Janet Jack’s Blog – Spending Review

Janet Jack’s Blog – Spending Review

The Chancellor Rishi Sunak delivered his Spending Review to the House of Commons this lunchtime. The Spending Review is a more low key event than the budget and the things that really interest us – like who will end up paying more tax and how much – aren’t part of the Spending Review.

What we do know is that we will be paying for the unprecedented government borrowing for many years to come.

For anyone who was still in any doubt about the grave state of the economy, Rishi Sunak was clear that the UK’s “economic emergency” had “only just begun”, with the government expected to borrow £394bn this year. In fact, the UK has seen the largest fall in economic output for 300 years.

Mr Sunak predicted that unemployment will rise to 2.6 million by the middle of next year – up from the current figure of 1.62 million.

Two of the big announcements today were that public sector pay would be frozen, except for the lowest paid. Nurses, doctors and other NHS staff will receive a pay rise.

The chancellor also said spending on overseas aid, as a proportion of national income, would be 0.5% in 2021-22 – down from the 0.7% currently set in law.

The Spending Review confirmed that the government will spend a further £55bn next year as part of a package of measures to support the recovery. This includes billions of pounds to help people find jobs.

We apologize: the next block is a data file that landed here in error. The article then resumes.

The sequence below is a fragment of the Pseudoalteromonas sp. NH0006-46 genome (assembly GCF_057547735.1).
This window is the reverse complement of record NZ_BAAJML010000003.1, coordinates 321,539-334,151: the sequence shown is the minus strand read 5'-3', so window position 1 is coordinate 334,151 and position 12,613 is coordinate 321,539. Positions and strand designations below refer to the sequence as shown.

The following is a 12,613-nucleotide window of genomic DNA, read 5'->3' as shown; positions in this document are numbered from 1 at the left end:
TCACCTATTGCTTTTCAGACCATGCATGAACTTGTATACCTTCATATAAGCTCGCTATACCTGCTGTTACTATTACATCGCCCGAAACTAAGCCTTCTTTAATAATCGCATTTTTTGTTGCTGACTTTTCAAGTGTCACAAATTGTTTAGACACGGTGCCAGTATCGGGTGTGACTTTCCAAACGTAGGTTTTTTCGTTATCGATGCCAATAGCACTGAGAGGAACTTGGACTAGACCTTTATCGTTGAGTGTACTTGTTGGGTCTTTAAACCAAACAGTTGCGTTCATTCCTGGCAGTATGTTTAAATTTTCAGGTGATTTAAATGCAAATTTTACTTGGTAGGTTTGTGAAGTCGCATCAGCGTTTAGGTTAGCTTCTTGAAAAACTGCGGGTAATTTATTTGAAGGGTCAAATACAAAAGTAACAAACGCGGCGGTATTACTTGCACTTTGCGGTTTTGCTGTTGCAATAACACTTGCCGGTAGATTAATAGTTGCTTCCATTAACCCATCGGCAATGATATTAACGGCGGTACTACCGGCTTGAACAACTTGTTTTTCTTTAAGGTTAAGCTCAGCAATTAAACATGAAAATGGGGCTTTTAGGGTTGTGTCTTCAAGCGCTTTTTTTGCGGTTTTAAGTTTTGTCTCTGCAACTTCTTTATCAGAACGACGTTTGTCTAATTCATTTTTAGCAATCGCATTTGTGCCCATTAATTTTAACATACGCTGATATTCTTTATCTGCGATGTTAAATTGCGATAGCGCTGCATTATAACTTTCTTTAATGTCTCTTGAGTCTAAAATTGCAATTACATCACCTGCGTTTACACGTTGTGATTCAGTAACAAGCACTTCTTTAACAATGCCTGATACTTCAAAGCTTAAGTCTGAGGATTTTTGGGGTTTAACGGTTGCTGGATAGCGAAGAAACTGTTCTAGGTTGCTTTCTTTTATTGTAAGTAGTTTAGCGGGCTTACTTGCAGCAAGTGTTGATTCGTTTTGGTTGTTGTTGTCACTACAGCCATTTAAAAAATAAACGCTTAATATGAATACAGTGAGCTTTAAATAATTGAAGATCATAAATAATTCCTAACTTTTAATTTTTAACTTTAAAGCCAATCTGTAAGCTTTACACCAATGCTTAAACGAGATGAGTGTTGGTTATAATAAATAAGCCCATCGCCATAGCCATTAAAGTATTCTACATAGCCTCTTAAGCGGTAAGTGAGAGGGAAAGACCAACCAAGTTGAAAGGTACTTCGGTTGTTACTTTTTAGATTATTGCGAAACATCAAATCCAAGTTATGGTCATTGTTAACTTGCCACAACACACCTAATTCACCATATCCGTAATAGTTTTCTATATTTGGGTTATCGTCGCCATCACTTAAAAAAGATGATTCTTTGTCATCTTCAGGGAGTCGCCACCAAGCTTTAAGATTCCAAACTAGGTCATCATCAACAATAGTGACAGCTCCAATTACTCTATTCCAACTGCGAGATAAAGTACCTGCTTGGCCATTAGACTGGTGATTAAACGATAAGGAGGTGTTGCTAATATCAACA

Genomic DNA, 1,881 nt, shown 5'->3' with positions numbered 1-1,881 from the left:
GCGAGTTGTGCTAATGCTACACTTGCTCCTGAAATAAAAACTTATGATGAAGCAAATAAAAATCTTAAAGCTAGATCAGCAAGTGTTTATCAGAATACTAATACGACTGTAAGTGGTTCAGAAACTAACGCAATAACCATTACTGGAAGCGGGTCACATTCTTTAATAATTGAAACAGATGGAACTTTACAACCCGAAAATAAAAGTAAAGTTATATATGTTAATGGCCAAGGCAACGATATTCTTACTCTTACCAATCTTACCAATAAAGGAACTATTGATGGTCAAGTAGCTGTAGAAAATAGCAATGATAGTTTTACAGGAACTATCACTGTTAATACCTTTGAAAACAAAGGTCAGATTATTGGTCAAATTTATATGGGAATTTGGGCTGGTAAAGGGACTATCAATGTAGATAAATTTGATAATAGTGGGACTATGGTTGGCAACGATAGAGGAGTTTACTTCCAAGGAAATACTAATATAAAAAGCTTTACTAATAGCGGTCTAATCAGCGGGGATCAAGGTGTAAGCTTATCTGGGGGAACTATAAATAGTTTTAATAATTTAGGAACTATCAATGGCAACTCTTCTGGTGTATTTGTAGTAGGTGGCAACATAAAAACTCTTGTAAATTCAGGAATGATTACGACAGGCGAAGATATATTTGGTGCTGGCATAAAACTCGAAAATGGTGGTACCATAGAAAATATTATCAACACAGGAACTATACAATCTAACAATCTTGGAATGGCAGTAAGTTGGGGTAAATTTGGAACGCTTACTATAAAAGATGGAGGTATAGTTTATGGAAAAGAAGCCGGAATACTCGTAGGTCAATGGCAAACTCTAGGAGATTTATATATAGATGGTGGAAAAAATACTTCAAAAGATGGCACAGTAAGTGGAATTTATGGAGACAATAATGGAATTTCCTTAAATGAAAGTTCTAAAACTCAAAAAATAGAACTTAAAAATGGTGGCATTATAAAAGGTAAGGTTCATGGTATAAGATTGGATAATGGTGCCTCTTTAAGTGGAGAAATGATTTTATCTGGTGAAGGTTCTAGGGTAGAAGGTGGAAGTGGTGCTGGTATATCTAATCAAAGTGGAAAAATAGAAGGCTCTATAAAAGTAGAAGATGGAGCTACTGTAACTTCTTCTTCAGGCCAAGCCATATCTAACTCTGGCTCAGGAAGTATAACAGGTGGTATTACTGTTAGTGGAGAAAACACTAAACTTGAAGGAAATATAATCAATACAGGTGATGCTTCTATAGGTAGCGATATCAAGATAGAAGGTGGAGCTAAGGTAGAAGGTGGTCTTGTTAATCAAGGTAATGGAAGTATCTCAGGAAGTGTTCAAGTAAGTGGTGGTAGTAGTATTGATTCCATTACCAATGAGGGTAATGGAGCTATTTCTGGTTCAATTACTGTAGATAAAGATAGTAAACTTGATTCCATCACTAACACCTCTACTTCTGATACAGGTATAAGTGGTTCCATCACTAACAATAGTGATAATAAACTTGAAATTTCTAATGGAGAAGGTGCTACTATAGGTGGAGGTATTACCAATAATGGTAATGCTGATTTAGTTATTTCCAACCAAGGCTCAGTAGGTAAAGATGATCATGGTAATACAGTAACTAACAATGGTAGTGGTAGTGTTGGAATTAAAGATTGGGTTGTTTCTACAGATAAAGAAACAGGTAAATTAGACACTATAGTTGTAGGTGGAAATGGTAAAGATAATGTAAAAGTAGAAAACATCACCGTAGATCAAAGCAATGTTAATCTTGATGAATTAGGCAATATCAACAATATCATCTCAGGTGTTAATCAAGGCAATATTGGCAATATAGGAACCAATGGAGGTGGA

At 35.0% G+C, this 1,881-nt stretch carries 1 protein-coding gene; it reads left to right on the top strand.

In terms of financial services Mr Sunak announced £519m of funding in 2021-22 to support the continued delivery of COVID-19 loans, including paying for the 12-month interest free period on the BBLS and the CBILS.

There was also an additional £56.5m in 2021-22 to support the vitality and entrepreneurship of the UK by expanding the British Business Bank’s Start-Up Loans to meet the increase in demand and support entrepreneurs to start and grow their business.

He announced a freeze of the business rates multiplier in 2021-22, saving businesses in England £575m over the next five years.

Mr Sunak said he was also considering options for further COVID-19 related support through business rates reliefs and HMT will outline plans for 2021-22 reliefs in the New Year and we will bring you the details as soon as they are announced.

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